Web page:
Few sports have enjoyed as rapid a rise as UFC, which was founded just 24 years ago and has generated some of the most lucrative and talked-about sporting events of the last few years. Having emerged onto the scene when more established fight sports were in their heyday, with larger-than-life characters like Mike Tyson and Hulk Hogan dominating the ring and the media, the tables have turned and now it’s the challenger that looks ready to take the heavyweight crown.
Unsurprisingly, its enthusiastic embracing of new technologies and digital marketing opportunities have played their part in making UFC the king of the ring. This growth, of course, culminated in this summer’s all-star boxing match between Floyd Mayweather Jnr and UFC champion Conor McGregor, which brought the sport to a huge global audience, including over a million paying PPV customers in the UK. To find out how this amazing rise has happened, let’s put the spotlight on UFC’s marketing strategy.
UFC – The History
UFC’s current status is a world away from what has subsequently become known as UFC1, the first UFC event, which took place in Denver, Colorado in November 1993 and was watched in person by 7,800 people and on PPV by 86,000. By contrast, UFC 200 took place in Las Vegas in front of 18,200 spectators with over a million PPV customers in July 2016, even though it took the hit of Conor McGregor pulling out a few months before the fight.
The early years of the sport saw it struggle to establish mixed martial arts in a world already besotted with boxing and wrestling. It was – and often still is – seen as violence for the sake of violence rather than a competitive sport with the grace and skill of, say, boxing. It came with a disclaimer for TV audiences and advertised itself as having ‘no rules’, but this failed to draw an audience and instead led to US politicians like John McCain trying to ban it.
These hurdles, plus the low viewing figures on the minor pay TV platform it was screening on, could have been enough to see UFC fade away, but instead, around the turn of the millennium, it began to introduce more rules about code of conduct to clean up its image. With a change of ownership, new cable PPV deal and increasing sales of DVDs, things started to look up for UFC at last.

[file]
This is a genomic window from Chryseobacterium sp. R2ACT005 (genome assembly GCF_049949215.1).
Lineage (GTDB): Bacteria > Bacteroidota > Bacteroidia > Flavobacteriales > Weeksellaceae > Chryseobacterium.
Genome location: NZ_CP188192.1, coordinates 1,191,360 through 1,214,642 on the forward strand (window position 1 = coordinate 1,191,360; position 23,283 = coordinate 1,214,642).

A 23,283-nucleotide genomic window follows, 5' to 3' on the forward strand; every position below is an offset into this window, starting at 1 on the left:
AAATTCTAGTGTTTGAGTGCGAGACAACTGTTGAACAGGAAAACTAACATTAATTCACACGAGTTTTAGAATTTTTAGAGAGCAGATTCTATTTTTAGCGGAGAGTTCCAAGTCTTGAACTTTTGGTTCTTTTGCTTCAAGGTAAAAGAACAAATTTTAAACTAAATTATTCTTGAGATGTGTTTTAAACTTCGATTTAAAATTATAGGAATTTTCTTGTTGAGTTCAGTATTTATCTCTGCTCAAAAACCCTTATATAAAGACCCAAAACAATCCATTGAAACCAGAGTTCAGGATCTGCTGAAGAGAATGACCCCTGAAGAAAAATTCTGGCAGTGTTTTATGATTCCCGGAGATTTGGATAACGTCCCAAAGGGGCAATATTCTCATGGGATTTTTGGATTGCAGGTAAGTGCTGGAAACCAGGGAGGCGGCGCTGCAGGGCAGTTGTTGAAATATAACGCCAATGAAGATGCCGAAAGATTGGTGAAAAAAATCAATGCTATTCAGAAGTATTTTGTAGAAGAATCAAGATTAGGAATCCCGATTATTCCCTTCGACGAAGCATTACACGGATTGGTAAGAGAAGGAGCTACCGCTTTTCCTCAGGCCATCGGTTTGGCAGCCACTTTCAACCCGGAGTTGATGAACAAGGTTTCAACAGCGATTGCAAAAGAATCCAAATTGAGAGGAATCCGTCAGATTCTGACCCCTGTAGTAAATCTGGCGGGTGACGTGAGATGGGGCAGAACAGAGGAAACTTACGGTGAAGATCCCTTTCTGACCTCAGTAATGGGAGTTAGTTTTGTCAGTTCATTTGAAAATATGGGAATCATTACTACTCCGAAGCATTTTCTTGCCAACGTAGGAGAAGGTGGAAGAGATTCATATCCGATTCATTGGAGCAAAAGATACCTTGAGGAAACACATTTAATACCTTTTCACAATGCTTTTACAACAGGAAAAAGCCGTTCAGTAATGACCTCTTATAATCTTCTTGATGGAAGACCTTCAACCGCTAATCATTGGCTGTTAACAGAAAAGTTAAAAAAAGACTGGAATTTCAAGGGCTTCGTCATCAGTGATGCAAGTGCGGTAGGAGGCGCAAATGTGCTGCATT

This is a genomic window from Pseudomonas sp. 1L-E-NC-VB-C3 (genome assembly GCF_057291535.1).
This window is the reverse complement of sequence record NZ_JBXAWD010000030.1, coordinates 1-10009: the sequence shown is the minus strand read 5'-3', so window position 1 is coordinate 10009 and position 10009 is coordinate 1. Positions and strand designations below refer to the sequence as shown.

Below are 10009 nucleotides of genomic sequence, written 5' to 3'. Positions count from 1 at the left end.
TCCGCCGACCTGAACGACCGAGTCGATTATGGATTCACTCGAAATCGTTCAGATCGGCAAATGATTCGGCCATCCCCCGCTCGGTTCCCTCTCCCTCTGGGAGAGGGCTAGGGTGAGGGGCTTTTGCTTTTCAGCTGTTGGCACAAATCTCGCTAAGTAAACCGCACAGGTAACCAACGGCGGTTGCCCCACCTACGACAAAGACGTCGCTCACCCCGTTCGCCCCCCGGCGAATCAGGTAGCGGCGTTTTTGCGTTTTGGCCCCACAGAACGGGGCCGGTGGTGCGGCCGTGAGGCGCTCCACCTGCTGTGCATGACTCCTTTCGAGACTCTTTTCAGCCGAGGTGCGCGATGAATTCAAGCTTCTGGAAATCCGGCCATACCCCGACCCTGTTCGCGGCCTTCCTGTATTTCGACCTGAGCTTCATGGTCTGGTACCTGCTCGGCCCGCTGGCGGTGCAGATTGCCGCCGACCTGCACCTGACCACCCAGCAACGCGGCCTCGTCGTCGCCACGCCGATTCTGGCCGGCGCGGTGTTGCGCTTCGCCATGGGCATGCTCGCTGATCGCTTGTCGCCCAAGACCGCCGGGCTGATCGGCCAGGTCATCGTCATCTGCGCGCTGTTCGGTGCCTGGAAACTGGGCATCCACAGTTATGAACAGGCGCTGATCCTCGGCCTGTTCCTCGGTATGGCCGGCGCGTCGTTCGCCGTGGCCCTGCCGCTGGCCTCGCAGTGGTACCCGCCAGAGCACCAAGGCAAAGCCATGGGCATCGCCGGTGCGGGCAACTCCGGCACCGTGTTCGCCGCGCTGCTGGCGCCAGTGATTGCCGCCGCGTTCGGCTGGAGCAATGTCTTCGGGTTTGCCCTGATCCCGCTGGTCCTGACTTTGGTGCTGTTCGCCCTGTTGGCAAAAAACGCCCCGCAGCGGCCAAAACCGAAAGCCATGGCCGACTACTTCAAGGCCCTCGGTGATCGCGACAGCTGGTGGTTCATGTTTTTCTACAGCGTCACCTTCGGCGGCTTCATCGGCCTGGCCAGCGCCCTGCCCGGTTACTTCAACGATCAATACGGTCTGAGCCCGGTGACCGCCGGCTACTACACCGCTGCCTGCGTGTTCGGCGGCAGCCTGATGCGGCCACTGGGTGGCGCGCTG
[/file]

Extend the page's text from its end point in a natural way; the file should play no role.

Hitting The Big Time
One of the first really successful ideas the new owners – the Fertitta Brothers – had was leveraging the increasing popularity of reality television in the early 21st Century. The Ultimate Fighter debuted on Spike TV after WWE Raw to pick up some of that audience and the show focused on up-and-coming fighters who compete for a contract. It was so successful that Spike also started to show UFC Unleashed, UFC Fight Night and UFC Countdown, while Ultimate Fighter eventually moved to FX.
Another big step the Fertittas took was hiring marketing agency PETROL, who identified ways to make the sport distinct from its competitors. PETROL president Alan Hunter explained to Forbes how his agency went about it: “Most fight posters are just two half-naked men staring at you. We try to come up with a reason for them to be there,” Hunter said. “What has been the guy’s journey? What makes this more than just a fight? The first thing we do is get into the backstory, what it means to them, what it means to fans, how fans will get invested – that all informs how we build the visual identity.”